“For us, it’s really all about the tailored nutrition for them — the optimal levels of protein and fat and calories for a small breed dog,” she said. “That’s what the Mighty Mini line (the company’s fastest-growing line, geared towards small breeds) is all about. And we pair that with omega fatty acids for skin and coat health, as well as living probiotics and prebiotics to restore optimal gut health for them. The prebiotics act as food for the probiotics so those probiotics don’t die when they get to the gut because they have nothing to eat. [Because of this balance] their gut flora really flourishes. It’s overall complete holistic health for the small breed dog.”

And of course, the premium trend towards the highest possible quality ingredients is alive and well in small dog formulas.

“Consumers are looking for real food ingredients in their pet’s food that can deliver important nutritional benefits, rather than a food made with things like poultry by-product meal or fillers,” said Rachel Kracht, assistant director of marketing for Ainsworth Pet Nutrition. “They also want a food that contains real meat as the number one ingredient, so that they can be sure their pet is getting high-quality protein in every bowl.”

Ainsworth has answered that call through Rachael Ray’s Little Bites line, part of the Nutrish brand. “The real chicken & veggies recipe has real US farm-raised chicken as the number one ingredient, which provides nutrients to help support lean muscle mass and healthy organs,” said Kracht. The recipe has the right balance of fats and carbohydrates, which help support higher energy levels in small dogs. There are other carefully selected ingredients like peas, brown rice and carrots which provide fiber to help support healthy digestion, and cranberries which help support a small dog’s immune health.”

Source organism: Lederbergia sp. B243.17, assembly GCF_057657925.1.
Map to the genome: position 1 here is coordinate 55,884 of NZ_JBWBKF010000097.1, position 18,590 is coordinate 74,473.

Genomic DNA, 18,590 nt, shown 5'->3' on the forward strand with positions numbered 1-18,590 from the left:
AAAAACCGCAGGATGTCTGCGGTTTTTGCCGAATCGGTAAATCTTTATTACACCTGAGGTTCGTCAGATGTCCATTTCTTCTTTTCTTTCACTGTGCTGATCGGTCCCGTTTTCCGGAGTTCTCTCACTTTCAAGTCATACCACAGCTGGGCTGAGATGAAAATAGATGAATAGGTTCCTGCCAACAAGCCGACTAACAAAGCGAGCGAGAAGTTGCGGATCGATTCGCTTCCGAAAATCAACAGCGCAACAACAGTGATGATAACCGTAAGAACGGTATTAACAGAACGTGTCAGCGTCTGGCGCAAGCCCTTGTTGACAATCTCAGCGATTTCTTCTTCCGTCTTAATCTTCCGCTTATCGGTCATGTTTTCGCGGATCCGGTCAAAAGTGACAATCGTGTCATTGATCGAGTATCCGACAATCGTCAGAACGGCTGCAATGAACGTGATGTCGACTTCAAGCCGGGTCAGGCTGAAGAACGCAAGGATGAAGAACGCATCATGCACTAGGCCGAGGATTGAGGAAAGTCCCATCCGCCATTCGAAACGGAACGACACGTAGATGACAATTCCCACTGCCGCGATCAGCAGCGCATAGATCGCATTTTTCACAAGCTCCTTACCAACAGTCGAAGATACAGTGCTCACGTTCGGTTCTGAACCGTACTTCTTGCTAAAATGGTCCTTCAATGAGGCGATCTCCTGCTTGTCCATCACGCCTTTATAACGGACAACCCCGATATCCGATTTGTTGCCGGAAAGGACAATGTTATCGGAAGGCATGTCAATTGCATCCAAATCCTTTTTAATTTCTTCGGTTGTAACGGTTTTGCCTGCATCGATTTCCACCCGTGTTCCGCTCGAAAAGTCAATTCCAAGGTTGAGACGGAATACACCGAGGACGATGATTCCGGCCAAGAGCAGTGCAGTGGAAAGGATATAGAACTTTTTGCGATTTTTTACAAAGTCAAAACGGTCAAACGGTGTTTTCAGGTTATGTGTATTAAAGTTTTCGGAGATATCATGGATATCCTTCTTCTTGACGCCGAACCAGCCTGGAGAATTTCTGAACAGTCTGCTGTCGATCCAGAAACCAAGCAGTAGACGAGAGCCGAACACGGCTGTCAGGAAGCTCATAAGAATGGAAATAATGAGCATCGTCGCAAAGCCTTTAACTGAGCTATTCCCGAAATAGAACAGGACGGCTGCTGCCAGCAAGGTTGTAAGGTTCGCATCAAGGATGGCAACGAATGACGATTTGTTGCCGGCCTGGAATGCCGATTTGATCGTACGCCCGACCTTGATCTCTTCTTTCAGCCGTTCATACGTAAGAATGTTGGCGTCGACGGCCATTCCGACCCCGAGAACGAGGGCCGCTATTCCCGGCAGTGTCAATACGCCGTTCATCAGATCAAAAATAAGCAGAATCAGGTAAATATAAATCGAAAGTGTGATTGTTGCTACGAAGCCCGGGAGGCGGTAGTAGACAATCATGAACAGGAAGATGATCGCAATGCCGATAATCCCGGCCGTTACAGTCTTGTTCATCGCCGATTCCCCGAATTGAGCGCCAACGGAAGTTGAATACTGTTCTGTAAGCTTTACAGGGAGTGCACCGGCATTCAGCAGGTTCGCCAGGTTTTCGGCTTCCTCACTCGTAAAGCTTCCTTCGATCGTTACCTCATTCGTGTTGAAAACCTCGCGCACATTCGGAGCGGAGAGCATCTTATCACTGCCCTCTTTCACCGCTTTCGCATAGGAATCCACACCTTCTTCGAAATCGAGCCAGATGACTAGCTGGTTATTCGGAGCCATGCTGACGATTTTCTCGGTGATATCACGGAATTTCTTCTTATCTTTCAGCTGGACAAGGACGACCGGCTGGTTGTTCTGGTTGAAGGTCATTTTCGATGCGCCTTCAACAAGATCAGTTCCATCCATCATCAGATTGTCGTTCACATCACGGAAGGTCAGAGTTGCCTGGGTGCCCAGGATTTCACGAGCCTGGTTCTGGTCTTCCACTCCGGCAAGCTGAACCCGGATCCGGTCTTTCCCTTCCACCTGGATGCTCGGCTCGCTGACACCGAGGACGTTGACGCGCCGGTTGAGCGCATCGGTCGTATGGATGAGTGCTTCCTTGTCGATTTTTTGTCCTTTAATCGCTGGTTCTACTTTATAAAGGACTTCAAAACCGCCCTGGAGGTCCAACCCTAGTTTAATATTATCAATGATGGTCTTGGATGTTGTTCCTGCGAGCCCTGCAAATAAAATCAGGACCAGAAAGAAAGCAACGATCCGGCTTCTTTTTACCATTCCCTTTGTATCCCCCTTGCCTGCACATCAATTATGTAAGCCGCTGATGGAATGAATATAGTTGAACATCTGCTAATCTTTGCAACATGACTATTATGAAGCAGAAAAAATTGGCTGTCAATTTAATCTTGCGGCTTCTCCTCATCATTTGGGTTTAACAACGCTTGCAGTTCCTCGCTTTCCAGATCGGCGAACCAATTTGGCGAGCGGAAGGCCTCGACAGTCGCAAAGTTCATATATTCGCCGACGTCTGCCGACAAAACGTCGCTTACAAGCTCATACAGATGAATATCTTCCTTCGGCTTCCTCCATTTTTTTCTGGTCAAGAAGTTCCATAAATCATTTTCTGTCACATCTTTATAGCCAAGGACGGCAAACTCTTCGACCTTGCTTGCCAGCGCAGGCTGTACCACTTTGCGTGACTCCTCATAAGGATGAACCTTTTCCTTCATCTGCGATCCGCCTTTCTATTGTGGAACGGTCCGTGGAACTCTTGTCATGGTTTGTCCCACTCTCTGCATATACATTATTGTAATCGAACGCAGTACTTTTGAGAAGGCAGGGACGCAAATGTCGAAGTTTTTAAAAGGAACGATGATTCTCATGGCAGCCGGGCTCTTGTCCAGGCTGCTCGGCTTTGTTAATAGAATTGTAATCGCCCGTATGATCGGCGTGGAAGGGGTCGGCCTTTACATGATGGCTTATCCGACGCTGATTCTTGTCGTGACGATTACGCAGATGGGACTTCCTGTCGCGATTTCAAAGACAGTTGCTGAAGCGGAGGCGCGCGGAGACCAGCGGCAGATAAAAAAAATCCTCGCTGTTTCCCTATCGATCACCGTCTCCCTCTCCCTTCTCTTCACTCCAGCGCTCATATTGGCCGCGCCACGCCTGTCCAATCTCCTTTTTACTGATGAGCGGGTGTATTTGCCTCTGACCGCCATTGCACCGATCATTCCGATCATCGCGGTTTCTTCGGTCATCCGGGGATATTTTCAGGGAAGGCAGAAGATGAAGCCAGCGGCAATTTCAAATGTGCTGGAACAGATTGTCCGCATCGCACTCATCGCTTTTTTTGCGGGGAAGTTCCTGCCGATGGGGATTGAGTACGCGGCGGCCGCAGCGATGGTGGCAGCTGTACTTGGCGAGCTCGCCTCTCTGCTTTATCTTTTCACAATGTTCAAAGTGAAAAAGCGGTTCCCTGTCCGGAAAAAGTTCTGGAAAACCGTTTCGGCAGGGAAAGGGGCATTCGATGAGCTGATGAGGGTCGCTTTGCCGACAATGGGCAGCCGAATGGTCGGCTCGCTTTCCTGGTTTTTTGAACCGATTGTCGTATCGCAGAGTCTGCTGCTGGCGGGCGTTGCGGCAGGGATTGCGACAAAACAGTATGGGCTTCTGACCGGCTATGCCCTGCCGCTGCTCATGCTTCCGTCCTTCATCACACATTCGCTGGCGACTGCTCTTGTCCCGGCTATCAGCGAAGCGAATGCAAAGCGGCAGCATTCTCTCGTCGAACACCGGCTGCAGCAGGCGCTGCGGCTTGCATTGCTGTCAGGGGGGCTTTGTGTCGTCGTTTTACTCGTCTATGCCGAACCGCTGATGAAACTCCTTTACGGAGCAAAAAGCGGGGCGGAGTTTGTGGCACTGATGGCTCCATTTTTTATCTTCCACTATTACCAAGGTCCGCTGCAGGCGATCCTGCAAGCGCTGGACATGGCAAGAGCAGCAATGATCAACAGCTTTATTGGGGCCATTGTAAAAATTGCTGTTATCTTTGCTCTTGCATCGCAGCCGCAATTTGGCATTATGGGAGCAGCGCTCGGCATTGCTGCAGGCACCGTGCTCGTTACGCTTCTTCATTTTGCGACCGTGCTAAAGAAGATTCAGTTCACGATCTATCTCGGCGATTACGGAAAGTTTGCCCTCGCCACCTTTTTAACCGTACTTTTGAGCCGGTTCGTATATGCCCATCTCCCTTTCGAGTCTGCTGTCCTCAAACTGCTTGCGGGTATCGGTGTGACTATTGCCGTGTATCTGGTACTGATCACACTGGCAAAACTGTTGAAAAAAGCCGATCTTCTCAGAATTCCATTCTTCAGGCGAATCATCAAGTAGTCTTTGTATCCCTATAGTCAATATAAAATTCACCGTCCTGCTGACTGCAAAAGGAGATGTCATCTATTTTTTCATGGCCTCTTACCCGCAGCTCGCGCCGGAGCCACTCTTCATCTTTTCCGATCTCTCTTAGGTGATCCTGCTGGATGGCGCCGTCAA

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Rachael Ray’s Nutrish Little Bites real chicken & veggie recipe highlights the needs of small breed dogs: small, crunchy kibble that helps support clean teeth and healthy gums; US farm-raised chicken for lean muscle mass and healthy organs; and a balance of fats and carbohydrates which help support higher energy levels in small dogs. | Courtesy of Ainsworth Pet Nutrition

The future of small breed dog food: customer outlook and expanding options

When it comes to the trend of small dogs in pet ownership, those in the pet food industry who are keeping track say that there’s still a lot of room for growth. And that growth will be seen in multiple avenues, from pet owners’ outlooks to evolving food trends and the need for expanding options.

“In some research we did last year, 30 to 50 percent of consumers are already using kibble as a base [for their pets’ meals] but topping with other dog products (versus their own human foods),” said Obergfell. “We’re seeing this growth being pushed forward by small breed dog parents; they’re tapping into this earlier than we’re seeing with medium or large breed dogs.” Small dog owners, according to Obergfell, put down meals for their pets and if they see the dog really isn’t excited about their dinner, the owner feels like they haven’t given their dog the best that they possibly could. “And small breed dogs are absolutely folded in as a family member,” she said. “You don’t want to let them down. But we heard very clearly from pet parents that ‘I just want to do better by my dog.’”

Overall?

“We expect the small/toy breed population to grow,” said Kracht. “And with it, small/toy breed-specific food and treats will continue to increase, and to follow the trends of other dog food diets, which are closely mirroring human food trends. Whether it be high protein ancestral diets, raw food diets or vegan diets, when manufacturers bring new products to market they will continue to include small breed-specific products in their product lines.”  

 

Small dogs, big personalities: Engaging small dog owners

www.PetfoodIndustry.com/articles/7101